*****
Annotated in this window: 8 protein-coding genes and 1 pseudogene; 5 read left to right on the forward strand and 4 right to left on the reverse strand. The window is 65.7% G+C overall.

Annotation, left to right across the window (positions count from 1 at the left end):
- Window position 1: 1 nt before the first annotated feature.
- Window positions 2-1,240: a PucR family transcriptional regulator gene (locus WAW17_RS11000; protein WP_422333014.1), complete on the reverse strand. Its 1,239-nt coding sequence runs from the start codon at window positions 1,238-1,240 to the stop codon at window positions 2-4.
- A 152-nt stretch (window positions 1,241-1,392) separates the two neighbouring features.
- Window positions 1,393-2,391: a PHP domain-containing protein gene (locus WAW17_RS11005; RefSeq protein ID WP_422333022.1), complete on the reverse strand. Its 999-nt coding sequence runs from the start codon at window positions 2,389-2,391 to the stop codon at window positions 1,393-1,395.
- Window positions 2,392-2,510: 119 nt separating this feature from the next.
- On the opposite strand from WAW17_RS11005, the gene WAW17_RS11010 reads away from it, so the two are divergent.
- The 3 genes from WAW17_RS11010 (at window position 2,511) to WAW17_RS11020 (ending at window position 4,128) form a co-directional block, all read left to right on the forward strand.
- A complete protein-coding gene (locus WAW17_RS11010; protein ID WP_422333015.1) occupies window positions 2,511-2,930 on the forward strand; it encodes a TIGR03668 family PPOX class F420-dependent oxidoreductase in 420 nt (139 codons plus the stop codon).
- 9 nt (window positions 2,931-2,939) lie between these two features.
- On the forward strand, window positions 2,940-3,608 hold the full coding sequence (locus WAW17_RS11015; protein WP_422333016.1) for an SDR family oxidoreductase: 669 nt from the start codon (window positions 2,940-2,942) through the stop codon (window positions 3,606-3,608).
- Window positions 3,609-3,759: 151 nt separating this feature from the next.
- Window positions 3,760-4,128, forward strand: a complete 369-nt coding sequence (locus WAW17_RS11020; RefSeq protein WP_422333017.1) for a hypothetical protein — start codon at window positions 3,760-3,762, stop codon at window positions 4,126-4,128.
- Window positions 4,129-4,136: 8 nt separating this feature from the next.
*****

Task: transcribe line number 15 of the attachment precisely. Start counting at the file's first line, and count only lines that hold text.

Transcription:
- Window positions 4,129-4,136: 8 nt separating this feature from the next.